It’s like it’s 2006 all over again, with the premiere of the wildly popular show, “High Stakes Poker.” The one-of-a-kind poker TV show has been rebooted by Poker Central, with its first new episode premiering on the PokerGO streaming service. Old-time fans of the show will be happy to know that the dynamic duo of AJ Benza and Gabe Kaplan is back as hosts.
The appeal of the original “High Stakes Poker” was two-fold; first, it was a high-stakes cash game, which was a change from the usual poker tournaments on television back then. Second, the players often knew each other personally, so the table talk was highly entertaining.
The most exciting part of “High Stakes Poker” was that they were playing for insane amounts of money. During the first episode of the new series, players faced off with No-limit Hold’em, with a $200,000 minimum buy-in and stakes of $400-$800. Poker superstar Tom Dwan won a pot of $919,600 during that episode, playing against Barry Greenstein during a highly memorable hand.
Black Friday Killed the Original High Stakes Poker
When Black Friday hit the US online poker world in April 2011, the sponsorship money for the show dried up, and most poker shows went off the air.
Mori Eskandani, the show’s creator, told the Las Vegas Review-Journal in mid-December that he wanted to reboot “High Stakes Poker,” but the COVID-19 shutdown restrictions got in the way.
To comply with the “new normal” casinos and poker rooms are universally subjected to these days, players are isolated in hotel rooms and tested for coronavirus before being allowed to sit at the table. Thankfully, the show’s producers recognized that seeing human faces is important to poker fans, and that masks would interfere with the table talk. Yes, it’s just like in the good old days.
Familiar, mask-free faces like Bryn Kenney, Tom Dwan, and Jean-Robert Bellande were to be seen on Episode 1, but there were also new players on the set of “High Stakes Poker”. One new player that the producers of “High Stakes Poker” highlighted was former Major League Baseball pitcher and University of Virginia alumni, Michael Schwimer.
Schwimer has said that he was very excited to be on the show, saying, “I grew up watching Poker After Dark, High Stakes Poker, all those classic shows, and it’s really cool to be able to sit down and play poker with some of the greatest players in the world.”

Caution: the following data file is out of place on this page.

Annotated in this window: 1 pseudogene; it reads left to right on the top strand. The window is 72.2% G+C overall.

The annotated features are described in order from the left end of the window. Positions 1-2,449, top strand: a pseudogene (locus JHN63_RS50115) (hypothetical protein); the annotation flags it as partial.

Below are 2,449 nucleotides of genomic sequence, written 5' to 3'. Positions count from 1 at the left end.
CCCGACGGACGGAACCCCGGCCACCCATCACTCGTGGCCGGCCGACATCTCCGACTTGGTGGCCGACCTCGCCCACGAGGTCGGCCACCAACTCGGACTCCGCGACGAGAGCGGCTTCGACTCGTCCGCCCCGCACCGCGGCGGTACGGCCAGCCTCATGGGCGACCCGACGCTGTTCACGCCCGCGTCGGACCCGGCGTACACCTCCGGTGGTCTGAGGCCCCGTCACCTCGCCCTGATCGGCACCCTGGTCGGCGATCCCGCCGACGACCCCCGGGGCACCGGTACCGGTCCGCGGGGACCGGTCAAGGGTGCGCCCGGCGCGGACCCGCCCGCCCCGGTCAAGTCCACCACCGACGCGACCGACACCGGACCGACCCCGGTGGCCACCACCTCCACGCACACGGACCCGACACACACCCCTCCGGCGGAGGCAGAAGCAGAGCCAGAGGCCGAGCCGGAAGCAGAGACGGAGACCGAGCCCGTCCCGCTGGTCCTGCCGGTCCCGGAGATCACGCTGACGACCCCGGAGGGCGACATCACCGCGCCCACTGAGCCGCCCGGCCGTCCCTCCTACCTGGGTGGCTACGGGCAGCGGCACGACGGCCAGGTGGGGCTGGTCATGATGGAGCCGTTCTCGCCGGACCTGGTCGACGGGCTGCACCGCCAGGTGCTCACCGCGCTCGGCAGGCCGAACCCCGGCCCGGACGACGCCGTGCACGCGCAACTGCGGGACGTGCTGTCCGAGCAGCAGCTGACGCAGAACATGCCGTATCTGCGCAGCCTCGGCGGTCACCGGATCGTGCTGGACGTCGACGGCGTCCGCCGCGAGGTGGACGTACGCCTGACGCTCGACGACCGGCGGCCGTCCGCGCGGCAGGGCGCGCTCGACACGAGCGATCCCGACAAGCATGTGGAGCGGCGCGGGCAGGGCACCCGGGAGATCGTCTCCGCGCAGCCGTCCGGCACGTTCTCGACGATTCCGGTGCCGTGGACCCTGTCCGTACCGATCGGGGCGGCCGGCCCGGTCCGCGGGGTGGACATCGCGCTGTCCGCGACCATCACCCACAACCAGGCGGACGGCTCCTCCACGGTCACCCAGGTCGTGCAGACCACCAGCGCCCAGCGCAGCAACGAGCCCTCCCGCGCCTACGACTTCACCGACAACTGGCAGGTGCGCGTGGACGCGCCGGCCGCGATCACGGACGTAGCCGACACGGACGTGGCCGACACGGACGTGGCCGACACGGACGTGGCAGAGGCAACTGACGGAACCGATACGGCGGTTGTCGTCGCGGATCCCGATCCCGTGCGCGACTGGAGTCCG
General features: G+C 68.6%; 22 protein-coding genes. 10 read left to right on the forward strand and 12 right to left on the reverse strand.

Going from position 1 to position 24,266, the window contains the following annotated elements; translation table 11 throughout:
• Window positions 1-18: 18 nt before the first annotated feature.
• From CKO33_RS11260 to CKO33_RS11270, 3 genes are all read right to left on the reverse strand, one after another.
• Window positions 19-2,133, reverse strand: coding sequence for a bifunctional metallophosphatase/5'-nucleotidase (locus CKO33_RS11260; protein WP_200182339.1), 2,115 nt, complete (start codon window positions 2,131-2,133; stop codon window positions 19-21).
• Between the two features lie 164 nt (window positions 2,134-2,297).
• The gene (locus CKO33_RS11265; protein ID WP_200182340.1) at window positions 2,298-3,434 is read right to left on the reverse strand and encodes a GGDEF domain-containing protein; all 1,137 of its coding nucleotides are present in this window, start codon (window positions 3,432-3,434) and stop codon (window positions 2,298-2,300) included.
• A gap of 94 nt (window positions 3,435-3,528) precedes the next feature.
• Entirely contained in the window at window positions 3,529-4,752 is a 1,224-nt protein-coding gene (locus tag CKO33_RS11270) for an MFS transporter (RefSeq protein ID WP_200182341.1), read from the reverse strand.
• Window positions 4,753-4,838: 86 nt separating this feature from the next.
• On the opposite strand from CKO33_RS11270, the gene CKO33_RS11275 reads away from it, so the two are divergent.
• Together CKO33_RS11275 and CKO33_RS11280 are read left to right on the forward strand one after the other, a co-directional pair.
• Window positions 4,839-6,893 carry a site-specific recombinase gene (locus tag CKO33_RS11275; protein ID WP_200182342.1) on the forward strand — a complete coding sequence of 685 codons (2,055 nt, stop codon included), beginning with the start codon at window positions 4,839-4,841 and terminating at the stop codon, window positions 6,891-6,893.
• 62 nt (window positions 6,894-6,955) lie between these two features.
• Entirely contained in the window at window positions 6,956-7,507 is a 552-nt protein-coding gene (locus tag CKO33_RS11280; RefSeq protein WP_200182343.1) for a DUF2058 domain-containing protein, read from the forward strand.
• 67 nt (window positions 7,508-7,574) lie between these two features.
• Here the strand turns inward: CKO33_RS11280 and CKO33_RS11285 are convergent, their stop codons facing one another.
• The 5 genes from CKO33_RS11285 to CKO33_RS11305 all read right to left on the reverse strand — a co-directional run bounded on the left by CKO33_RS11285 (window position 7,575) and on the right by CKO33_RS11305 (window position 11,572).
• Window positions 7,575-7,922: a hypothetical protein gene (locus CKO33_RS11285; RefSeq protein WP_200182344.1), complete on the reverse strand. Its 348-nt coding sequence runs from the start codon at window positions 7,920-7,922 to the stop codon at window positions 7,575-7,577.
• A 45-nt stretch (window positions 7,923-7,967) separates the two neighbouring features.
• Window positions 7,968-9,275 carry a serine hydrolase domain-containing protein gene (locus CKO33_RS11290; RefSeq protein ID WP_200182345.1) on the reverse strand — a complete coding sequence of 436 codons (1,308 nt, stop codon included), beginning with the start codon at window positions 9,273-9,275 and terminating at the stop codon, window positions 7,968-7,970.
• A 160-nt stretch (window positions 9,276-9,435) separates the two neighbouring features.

Schwimer said that he was less nervous about facing off with the great poker players, who by far, outranked him on the felt, than he was on the pitcher’s mound. “If I go sit down, play poker, and lose everything, it’s not a problem for me. But the Major Leagues, that’s my livelihood. That’s a lot more pressure.”
Schwimer also pointed out that it’s not about the money, but about the game itself. He loves that poker is a game of skill and he wants to prove that he has what it takes to win. But on the set of “High Stakes Poker,” he’s happy if he plays well, but still loses money.
Welcome Back, Gabe Kaplan
While poker fanatics of the 90s and 2000s remember Gabe Kaplan as an all-star poker player, baby boomers remember him as Mr. Kotter, on the hit 70’s TV show, Welcome Back, Kotter. A-list movie star, John Travolta, got his start on that show too.
Kaplan also participated in “Battle of the Network Stars” during the 1970s, a show which pitched celebrities against one another in athletic competitions.
However, by the 1980s, Kaplan’s career began to segue into the world of poker; he won his first “World Series of Poker” in 1978, and by the year 1980, he was considered among the poker world’s elite players.
While Kaplan tentatively has held onto his work in comedy and theater, the latter part of his life has been devoted to poker. And with the current rendition of “High Stakes Poker” is all the more entertaining, due to Kaplan’s sardonic wit and laser-focused commentary.